Surely we are not supposed to take these hyperbolic and demanding things Jesus is saying about murder and lust and false witness at face value. Surely it cannot be that thinking a mean thought about someone is the equivalent of murdering her. Surely our thoughts -- the thoughts we keep to ourselves and never even speak of, much less act on -- surely those thoughts are less important than our actions.
And in addition to being less important than actions, surely also thoughts are less controllable than actions: I can prevent myself from sleeping with that woman I met at the conference last week, but I can’t reasonably be held responsible for daydreaming about her after I’ve returned home.
Jesus and Jimmy Carter -- and I pair the two together in the least partisan way possible -- Jesus and Jimmy Carter seem to suggest something different.
Underneath the specifics of murder and adultery and bearing false witness, Jesus seems to be suggesting that we are capable of disciplining our thoughts, at least as capable as we are of disciplining our bodies; and Jesus seems to be suggesting that what happens in our thoughts and imaginations matters.
Perhaps today’s Gospel passage is inviting each of us to give up a thought. Consider renouncing the angry thoughts about your mother-in-law. Consider renouncing the escapist daydreams about leaving your wife and running off with your next-door neighbor. Consider renouncing the jealous thoughts about your faculty colleague, who seems to have a nicer office than you, and a cozier relationship with your dean. Renounce those thoughts, because Jesus told us that they are the equivalent of murder and adultery. Renounce them to make a different kind of space in your brain for God, for charity, for love, for whatever magical thing you might uncover when you set aside the anger and the lust and the fear.
I don’t know how this renouncing will work out for you, but I want you to try it before you toss it aside on the pile we all keep, that pile called “things Jesus says to do but we know no one possibly could.”
Reading Jesus’ words over the last few weeks, it struck me that, at the moment, my crazy destructive thoughts involve not mostly anger or lust but fear.
Specifically, I find myself having a lot of fearful thoughts about money and savings. I find myself thinking, sort of neurotically, about whether I am saving enough for retirement. I have started reading Kiplinger’s magazine. I do lots of math on the backs of envelopes.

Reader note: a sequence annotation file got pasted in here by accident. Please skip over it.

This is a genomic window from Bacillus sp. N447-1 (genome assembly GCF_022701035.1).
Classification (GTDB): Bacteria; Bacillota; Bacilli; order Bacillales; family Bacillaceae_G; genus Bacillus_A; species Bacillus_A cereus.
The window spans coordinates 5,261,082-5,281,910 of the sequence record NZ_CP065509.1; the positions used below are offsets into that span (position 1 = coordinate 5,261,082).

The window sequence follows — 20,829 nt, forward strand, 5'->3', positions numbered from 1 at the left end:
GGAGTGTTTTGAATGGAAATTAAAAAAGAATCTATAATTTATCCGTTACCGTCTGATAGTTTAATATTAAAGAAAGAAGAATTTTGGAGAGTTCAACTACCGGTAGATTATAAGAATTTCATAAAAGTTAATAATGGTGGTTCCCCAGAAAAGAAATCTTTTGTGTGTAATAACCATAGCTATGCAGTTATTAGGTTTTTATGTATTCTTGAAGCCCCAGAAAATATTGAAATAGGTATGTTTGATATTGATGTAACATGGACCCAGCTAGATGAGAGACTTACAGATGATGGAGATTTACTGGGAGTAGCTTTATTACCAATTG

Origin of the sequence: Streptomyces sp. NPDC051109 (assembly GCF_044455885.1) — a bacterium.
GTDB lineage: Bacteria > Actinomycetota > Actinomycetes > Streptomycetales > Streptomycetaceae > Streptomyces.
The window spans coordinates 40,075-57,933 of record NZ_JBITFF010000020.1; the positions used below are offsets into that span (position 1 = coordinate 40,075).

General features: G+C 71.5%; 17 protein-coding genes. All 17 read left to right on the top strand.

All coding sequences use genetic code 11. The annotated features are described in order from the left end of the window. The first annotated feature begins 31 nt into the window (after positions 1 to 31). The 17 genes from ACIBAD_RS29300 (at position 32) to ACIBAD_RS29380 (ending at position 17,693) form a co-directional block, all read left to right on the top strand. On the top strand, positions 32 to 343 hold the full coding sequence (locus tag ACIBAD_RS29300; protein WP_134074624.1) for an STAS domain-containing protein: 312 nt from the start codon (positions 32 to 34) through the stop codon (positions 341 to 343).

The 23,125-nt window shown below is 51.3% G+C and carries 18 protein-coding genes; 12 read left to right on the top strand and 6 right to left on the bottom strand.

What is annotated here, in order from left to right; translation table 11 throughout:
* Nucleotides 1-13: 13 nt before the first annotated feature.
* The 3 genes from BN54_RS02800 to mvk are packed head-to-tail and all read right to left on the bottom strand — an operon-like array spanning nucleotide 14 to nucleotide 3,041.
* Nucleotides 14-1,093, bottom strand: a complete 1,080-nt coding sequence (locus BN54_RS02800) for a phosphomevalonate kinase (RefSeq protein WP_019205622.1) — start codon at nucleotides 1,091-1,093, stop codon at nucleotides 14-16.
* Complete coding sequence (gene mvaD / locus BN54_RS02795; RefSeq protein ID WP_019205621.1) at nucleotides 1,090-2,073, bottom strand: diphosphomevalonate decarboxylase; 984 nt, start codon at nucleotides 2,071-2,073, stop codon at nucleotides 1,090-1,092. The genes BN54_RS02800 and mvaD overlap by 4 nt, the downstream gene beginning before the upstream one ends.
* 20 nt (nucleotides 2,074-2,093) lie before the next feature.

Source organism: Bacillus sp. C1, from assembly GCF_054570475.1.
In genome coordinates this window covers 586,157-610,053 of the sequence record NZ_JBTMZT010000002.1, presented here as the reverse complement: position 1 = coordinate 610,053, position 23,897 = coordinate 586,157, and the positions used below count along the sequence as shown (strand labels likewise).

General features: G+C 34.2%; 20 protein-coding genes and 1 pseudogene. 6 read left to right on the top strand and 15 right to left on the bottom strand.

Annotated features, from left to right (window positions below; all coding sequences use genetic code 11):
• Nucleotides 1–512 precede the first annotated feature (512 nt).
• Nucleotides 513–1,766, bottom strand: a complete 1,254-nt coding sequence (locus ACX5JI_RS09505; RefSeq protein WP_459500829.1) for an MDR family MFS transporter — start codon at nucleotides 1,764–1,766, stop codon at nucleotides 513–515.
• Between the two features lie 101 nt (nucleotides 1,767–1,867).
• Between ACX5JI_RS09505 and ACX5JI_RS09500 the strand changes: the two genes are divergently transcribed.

I read today’s Gospel and I wonder if Jesus, looking down from on high at my late-night envelope scribbling, wants to say something like, “Lauren, you have heard it said, ‘Do not steal,’ but I say to you that every time you think about your retirement account, you have already stolen from your neighbor.”
Even just imagining his saying that provokes me to argue back: Saving for retirement is responsible, I want to say to Jesus. In this totally uncertain economy, where it’s every boat on its own bottom and every retiree for herself, you’d have to be a fool not to worry about your retirement -- you’d have to be a fool not to obsessively check your 403(b) balance every night after the markets close.
Why do these thoughts matter, anyway? I want to say. I’m just thinking them in the privacy of my own head. What’s the harm in making weekly calculations of what I need to save if I assume 28 years of retirement, a 7 percent return, and 3 percent inflation? What’s the harm in indulging a little anger toward my hypothetical mother-in-law with her Provençal stew?
“You have heard that it was said, ‘You shall not murder.’… But I say to you that if you are angry with a brother or sister, you will be liable to judgment.”
“You have heard that it was said, ‘You shall not commit adultery.’ But I say to you that everyone who looks at a woman with lust has already committed adultery … in his heart.”
Harsh as Jesus’ words about lust and false witness and divorce and anger sound, they are still part of the Sermon on the Mount. They are a small section inside a longer speech he’s giving, and that speech is largely about how we love God and love one another.
In that context, it seems that Jesus is reminding us that the thoughts we have are part and parcel of our loving or not-loving.
Truth to tell, I’m terrified to stop obsessing about my retirement account. I fear that if I relax my vigilance I will somehow slacken off, and then I will die cold and alone and unable to take care of myself.
Why do thoughts matter?
My retirement thoughts matter because at their core, they are about isolation. The more I obsess about my savings, the more I isolate myself -- and scarcify -- and pull myself away from my neighbors. The thoughts about my 403(b) are really just ciphers for another thought: that I am alone and there will be no one to take care of me. Those thoughts -- those alone thoughts, those isolate-from-my-neighbors thoughts -- those thoughts are the antithesis of Christianity.
They are the antithesis of Christianity, because in the Christian faith we love one another and we have brothers and sisters and we don’t isolate ourselves. For Christians, the kind of isolation that follows from my retirement thinking is frankly just not allowed.
The hardest thing about Jesus’ words in today’s passage is not that they set a high standard, or that they feel moralistic. The hardest thing about these words is that they are simple -- so simple as to feel threatening and strange. The hardest thing about them is that they are mysterious.
Jesus is telling us that not just our good deeds but even our thoughts somehow contribute to the kingdom of God. To think a loving thought is to bring about the kingdom of God, and to think an angry thought is not.
This seems mysterious to me. It seems as mysterious as God coming to earth; it seems as mysterious as God turning water into wine and healing lepers and feeding the 5,000. It seems as mysterious as God feeding us and making us his body and giving us his peace.
Note: Winner’s reading of the desert fathers is influenced by Mary Margaret Funk, “Thoughts Matter: The Practice of the Spiritual Life”(Continuum, 1988), and her reading of Carter is influenced by Susan Wise Bauer, “The Art of the Public Grovel: Sexual Sin and Public Confession in America” (Princeton University Press, 2008).